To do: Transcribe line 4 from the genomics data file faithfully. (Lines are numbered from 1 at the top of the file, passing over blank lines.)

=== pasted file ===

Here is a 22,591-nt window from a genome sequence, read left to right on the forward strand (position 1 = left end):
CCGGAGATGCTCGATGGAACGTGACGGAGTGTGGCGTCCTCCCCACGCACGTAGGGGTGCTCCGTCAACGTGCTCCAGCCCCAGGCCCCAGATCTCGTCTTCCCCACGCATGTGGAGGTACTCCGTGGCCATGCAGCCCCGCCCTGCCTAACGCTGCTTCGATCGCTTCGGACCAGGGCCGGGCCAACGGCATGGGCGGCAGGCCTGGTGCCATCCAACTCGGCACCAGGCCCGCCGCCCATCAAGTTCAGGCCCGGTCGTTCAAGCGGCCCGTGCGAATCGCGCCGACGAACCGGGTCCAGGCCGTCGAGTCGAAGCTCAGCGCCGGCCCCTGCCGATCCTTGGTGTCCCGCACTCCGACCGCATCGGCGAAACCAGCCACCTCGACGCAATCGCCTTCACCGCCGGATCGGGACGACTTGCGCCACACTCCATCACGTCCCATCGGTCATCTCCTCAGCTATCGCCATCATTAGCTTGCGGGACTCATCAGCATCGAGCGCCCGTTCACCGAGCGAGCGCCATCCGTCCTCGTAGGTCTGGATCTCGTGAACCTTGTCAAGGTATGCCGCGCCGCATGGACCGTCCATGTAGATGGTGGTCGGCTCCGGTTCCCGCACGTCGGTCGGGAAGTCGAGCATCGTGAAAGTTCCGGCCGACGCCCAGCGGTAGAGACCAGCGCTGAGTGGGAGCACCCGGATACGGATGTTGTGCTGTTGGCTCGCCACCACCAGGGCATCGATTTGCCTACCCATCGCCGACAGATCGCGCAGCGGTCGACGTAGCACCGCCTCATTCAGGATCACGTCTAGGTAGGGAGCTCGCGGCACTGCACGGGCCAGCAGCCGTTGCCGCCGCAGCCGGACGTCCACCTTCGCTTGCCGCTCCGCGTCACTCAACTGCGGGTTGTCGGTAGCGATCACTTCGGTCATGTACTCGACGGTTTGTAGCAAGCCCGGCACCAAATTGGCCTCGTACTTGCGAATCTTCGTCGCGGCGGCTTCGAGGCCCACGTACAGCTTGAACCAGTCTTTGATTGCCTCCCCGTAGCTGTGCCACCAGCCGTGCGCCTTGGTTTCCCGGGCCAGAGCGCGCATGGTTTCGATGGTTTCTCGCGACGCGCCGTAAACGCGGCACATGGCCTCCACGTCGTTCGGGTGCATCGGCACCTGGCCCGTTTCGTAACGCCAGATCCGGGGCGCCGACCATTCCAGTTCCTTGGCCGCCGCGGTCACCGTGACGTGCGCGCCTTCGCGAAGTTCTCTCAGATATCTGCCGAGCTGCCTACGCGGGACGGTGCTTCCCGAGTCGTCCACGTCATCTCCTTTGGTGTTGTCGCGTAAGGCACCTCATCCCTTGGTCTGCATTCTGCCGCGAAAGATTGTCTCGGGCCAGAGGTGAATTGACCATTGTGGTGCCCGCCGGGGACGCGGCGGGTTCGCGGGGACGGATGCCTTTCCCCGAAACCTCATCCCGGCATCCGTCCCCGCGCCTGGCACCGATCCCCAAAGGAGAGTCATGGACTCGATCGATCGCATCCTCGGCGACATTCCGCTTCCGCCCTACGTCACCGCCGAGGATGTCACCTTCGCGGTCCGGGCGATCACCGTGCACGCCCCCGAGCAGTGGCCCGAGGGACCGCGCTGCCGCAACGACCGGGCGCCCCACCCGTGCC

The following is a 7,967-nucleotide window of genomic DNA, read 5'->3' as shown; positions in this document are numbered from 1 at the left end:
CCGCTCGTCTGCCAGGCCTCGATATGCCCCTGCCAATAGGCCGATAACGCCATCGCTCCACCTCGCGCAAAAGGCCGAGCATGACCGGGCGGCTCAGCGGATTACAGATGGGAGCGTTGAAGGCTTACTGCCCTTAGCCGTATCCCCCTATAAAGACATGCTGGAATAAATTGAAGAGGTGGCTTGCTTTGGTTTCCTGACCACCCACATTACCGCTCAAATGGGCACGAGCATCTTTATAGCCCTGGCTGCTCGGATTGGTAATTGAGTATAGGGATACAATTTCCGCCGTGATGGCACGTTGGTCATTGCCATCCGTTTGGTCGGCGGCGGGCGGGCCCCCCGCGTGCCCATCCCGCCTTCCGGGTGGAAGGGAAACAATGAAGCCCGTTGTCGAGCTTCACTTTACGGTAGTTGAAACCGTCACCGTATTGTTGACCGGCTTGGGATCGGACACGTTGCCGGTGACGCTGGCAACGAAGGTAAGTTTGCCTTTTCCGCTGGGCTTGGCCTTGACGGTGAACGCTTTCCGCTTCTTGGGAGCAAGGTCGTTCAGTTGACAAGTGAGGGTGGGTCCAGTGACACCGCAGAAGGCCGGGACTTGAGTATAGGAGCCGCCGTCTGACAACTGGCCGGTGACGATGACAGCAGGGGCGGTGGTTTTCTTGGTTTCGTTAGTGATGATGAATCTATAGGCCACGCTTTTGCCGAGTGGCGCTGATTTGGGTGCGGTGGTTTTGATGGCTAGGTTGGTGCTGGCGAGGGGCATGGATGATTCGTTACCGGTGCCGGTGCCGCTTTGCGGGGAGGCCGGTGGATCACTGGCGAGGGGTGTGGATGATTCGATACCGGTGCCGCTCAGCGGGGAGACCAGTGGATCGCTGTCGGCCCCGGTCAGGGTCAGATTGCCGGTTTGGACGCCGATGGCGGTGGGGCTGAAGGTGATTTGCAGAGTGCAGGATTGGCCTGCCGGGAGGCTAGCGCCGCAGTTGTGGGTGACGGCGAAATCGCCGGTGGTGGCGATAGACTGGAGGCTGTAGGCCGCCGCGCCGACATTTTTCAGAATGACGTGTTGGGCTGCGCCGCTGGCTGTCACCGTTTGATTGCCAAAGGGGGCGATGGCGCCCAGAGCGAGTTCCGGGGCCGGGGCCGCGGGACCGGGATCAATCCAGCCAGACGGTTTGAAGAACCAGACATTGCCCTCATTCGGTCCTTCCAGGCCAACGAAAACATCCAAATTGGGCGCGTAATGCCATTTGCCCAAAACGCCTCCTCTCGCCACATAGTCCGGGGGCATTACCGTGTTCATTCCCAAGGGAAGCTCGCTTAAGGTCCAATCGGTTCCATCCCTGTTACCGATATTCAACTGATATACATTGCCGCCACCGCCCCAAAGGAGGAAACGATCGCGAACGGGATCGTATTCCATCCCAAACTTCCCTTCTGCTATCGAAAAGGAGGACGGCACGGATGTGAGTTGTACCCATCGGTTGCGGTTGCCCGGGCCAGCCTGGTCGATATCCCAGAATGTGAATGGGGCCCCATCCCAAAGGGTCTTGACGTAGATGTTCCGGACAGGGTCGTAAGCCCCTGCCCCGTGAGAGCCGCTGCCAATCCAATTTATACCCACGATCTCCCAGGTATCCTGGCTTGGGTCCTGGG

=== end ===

CCGCTCGTCTGCCAGGCCTCGATATGCCCCTGCCAATAGGCCGATAACGCCATCGCTCCACCTCGCGCAAAAGGCCGAGCATGACCGGGCGGCTCAGCGGATTACAGATGGGAGCGTTGAAGGCTTACTGCCCTTAGCCGTATCCCCCTATAAAGACATGCTGGAATAAATTGAAGAGGTGGCTTGCTTTGGTTTCCTGACCACCCACATTACCGCTCAAATGGGCACGAGCATCTTTATAGCCCTGGCTGCTCGGATTGGTAATTGAGTATAGGGATACAATTTCCGCCGTGATGGCACGTTGGTCATTGCCATCCGTTTGGTCGGCGGCGGGCGGGCCCCCCGCGTGCCCATCCCGCCTTCCGGGTGGAAGGGAAACAATGAAGCCCGTTGTCGAGCTTCACTTTACGGTAGTTGAAACCGTCACCGTATTGTTGACCGGCTTGGGATCGGACACGTTGCCGGTGACGCTGGCAACGAAGGTAAGTTTGCCTTTTCCGCTGGGCTTGGCCTTGACGGTGAACGCTTTCCGCTTCTTGGGAGCAAGGTCGTTCAGTTGACAAGTGAGGGTGGGTCCAGTGACACCGCAGAAGGCCGGGACTTGAGTATAGGAGCCGCCGTCTGACAACTGGCCGGTGACGATGACAGCAGGGGCGGTGGTTTTCTTGGTTTCGTTAGTGATGATGAATCTATAGGCCACGCTTTTGCCGAGTGGCGCTGATTTGGGTGCGGTGGTTTTGATGGCTAGGTTGGTGCTGGCGAGGGGCATGGATGATTCGTTACCGGTGCCGGTGCCGCTTTGCGGGGAGGCCGGTGGATCACTGGCGAGGGGTGTGGATGATTCGATACCGGTGCCGCTCAGCGGGGAGACCAGTGGATCGCTGTCGGCCCCGGTCAGGGTCAGATTGCCGGTTTGGACGCCGATGGCGGTGGGGCTGAAGGTGATTTGCAGAGTGCAGGATTGGCCTGCCGGGAGGCTAGCGCCGCAGTTGTGGGTGACGGCGAAATCGCCGGTGGTGGCGATAGACTGGAGGCTGTAGGCCGCCGCGCCGACATTTTTCAGAATGACGTGTTGGGCTGCGCCGCTGGCTGTCACCGTTTGATTGCCAAAGGGGGCGATGGCGCCCAGAGCGAGTTCCGGGGCCGGGGCCGCGGGACCGGGATCAATCCAGCCAGACGGTTTGAAGAACCAGACATTGCCCTCATTCGGTCCTTCCAGGCCAACGAAAACATCCAAATTGGGCGCGTAATGCCATTTGCCCAAAACGCCTCCTCTCGCCACATAGTCCGGGGGCATTACCGTGTTCATTCCCAAGGGAAGCTCGCTTAAGGTCCAATCGGTTCCATCCCTGTTACCGATATTCAACTGATATACATTGCCGCCACCGCCCCAAAGGAGGAAACGATCGCGAACGGGATCGTATTCCATCCCAAACTTCCCTTCTGCTATCGAAAAGGAGGACGGCACGGATGTGAGTTGTACCCATCGGTTGCGGTTGCCCGGGCCAGCCTGGTCGATATCCCAGAATGTGAATGGGGCCCCATCCCAAAGGGTCTTGACGTAGATGTTCCGGACAGGGTCGTAAGCCCCTGCCCCGTGAGAGCCGCTGCCAATCCAATTTATACCCACGATCTCCCAGGTATCCTGGCTTGGGTCCTGGG